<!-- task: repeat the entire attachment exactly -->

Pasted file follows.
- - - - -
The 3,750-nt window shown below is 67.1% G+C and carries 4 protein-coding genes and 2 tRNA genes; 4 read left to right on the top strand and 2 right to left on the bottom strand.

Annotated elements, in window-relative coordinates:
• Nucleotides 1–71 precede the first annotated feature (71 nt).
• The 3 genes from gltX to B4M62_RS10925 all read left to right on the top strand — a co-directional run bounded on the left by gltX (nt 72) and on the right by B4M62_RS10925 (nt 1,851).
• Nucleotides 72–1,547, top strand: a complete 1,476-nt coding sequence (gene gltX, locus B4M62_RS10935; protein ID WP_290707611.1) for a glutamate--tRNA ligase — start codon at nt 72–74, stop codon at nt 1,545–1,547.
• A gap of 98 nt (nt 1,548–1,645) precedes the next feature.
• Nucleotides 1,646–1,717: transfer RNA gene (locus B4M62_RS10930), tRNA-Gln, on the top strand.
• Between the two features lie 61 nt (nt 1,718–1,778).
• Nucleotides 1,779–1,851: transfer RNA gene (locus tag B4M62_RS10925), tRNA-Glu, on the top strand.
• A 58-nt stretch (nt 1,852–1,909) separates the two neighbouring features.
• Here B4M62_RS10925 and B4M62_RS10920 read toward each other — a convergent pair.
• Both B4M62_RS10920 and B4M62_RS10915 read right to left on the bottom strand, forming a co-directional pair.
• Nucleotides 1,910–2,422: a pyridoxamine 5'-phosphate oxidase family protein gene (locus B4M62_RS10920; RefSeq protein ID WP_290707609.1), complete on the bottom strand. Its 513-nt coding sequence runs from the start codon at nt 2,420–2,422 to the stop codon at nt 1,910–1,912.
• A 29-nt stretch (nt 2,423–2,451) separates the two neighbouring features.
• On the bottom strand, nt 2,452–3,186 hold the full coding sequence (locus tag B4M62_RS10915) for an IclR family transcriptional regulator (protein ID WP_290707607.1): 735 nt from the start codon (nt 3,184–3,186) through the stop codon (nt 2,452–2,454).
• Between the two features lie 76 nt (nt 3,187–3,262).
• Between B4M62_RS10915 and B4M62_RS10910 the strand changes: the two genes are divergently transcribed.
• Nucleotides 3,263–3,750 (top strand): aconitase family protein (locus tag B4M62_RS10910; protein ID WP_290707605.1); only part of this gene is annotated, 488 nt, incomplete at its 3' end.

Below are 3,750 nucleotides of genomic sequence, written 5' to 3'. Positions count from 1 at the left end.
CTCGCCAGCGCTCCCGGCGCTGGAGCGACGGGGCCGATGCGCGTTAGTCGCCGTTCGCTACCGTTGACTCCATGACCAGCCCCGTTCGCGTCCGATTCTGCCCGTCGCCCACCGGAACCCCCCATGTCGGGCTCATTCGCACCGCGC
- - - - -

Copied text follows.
The 3,750-nt window shown below is 67.1% G+C and carries 4 protein-coding genes and 2 tRNA genes; 4 read left to right on the top strand and 2 right to left on the bottom strand.

Annotated elements, in window-relative coordinates:
• Nucleotides 1–71 precede the first annotated feature (71 nt).
• The 3 genes from gltX to B4M62_RS10925 all read left to right on the top strand — a co-directional run bounded on the left by gltX (nt 72) and on the right by B4M62_RS10925 (nt 1,851).
• Nucleotides 72–1,547, top strand: a complete 1,476-nt coding sequence (gene gltX, locus B4M62_RS10935; protein ID WP_290707611.1) for a glutamate--tRNA ligase — start codon at nt 72–74, stop codon at nt 1,545–1,547.
• A gap of 98 nt (nt 1,548–1,645) precedes the next feature.
• Nucleotides 1,646–1,717: transfer RNA gene (locus B4M62_RS10930), tRNA-Gln, on the top strand.
• Between the two features lie 61 nt (nt 1,718–1,778).
• Nucleotides 1,779–1,851: transfer RNA gene (locus tag B4M62_RS10925), tRNA-Glu, on the top strand.
• A 58-nt stretch (nt 1,852–1,909) separates the two neighbouring features.
• Here B4M62_RS10925 and B4M62_RS10920 read toward each other — a convergent pair.
• Both B4M62_RS10920 and B4M62_RS10915 read right to left on the bottom strand, forming a co-directional pair.
• Nucleotides 1,910–2,422: a pyridoxamine 5'-phosphate oxidase family protein gene (locus B4M62_RS10920; RefSeq protein ID WP_290707609.1), complete on the bottom strand. Its 513-nt coding sequence runs from the start codon at nt 2,420–2,422 to the stop codon at nt 1,910–1,912.
• A 29-nt stretch (nt 2,423–2,451) separates the two neighbouring features.
• On the bottom strand, nt 2,452–3,186 hold the full coding sequence (locus tag B4M62_RS10915) for an IclR family transcriptional regulator (protein ID WP_290707607.1): 735 nt from the start codon (nt 3,184–3,186) through the stop codon (nt 2,452–2,454).
• Between the two features lie 76 nt (nt 3,187–3,262).
• Between B4M62_RS10915 and B4M62_RS10910 the strand changes: the two genes are divergently transcribed.
• Nucleotides 3,263–3,750 (top strand): aconitase family protein (locus tag B4M62_RS10910; protein ID WP_290707605.1); only part of this gene is annotated, 488 nt, incomplete at its 3' end.

Below are 3,750 nucleotides of genomic sequence, written 5' to 3'. Positions count from 1 at the left end.
CTCGCCAGCGCTCCCGGCGCTGGAGCGACGGGGCCGATGCGCGTTAGTCGCCGTTCGCTACCGTTGACTCCATGACCAGCCCCGTTCGCGTCCGATTCTGCCCGTCGCCCACCGGAACCCCCCATGTCGGGCTCATTCGCACCGCGC